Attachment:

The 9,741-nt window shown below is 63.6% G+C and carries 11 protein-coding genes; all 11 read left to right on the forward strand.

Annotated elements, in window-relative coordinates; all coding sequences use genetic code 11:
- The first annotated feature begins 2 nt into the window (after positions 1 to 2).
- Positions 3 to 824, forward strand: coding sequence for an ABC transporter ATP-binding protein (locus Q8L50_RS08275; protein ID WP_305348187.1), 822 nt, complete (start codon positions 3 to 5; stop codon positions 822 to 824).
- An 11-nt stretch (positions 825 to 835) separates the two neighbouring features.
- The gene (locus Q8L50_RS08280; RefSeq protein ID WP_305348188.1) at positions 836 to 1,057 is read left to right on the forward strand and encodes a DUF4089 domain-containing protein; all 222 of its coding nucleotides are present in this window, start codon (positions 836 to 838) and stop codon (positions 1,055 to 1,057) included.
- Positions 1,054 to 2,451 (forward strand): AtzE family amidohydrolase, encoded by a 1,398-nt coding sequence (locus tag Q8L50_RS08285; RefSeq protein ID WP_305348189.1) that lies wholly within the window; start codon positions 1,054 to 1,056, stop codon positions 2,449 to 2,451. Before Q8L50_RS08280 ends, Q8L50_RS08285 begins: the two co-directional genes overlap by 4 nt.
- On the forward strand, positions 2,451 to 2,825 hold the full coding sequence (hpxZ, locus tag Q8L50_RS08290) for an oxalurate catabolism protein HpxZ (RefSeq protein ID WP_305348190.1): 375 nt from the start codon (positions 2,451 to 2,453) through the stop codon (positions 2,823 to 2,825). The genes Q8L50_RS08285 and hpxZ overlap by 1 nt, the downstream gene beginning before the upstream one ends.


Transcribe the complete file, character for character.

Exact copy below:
The 9,741-nt window shown below is 63.6% G+C and carries 11 protein-coding genes; all 11 read left to right on the forward strand.

Annotated elements, in window-relative coordinates; all coding sequences use genetic code 11:
- The first annotated feature begins 2 nt into the window (after positions 1 to 2).
- Positions 3 to 824, forward strand: coding sequence for an ABC transporter ATP-binding protein (locus Q8L50_RS08275; protein ID WP_305348187.1), 822 nt, complete (start codon positions 3 to 5; stop codon positions 822 to 824).
- An 11-nt stretch (positions 825 to 835) separates the two neighbouring features.
- The gene (locus Q8L50_RS08280; RefSeq protein ID WP_305348188.1) at positions 836 to 1,057 is read left to right on the forward strand and encodes a DUF4089 domain-containing protein; all 222 of its coding nucleotides are present in this window, start codon (positions 836 to 838) and stop codon (positions 1,055 to 1,057) included.
- Positions 1,054 to 2,451 (forward strand): AtzE family amidohydrolase, encoded by a 1,398-nt coding sequence (locus tag Q8L50_RS08285; RefSeq protein ID WP_305348189.1) that lies wholly within the window; start codon positions 1,054 to 1,056, stop codon positions 2,449 to 2,451. Before Q8L50_RS08280 ends, Q8L50_RS08285 begins: the two co-directional genes overlap by 4 nt.
- On the forward strand, positions 2,451 to 2,825 hold the full coding sequence (hpxZ, locus tag Q8L50_RS08290) for an oxalurate catabolism protein HpxZ (RefSeq protein ID WP_305348190.1): 375 nt from the start codon (positions 2,451 to 2,453) through the stop codon (positions 2,823 to 2,825). The genes Q8L50_RS08285 and hpxZ overlap by 1 nt, the downstream gene beginning before the upstream one ends.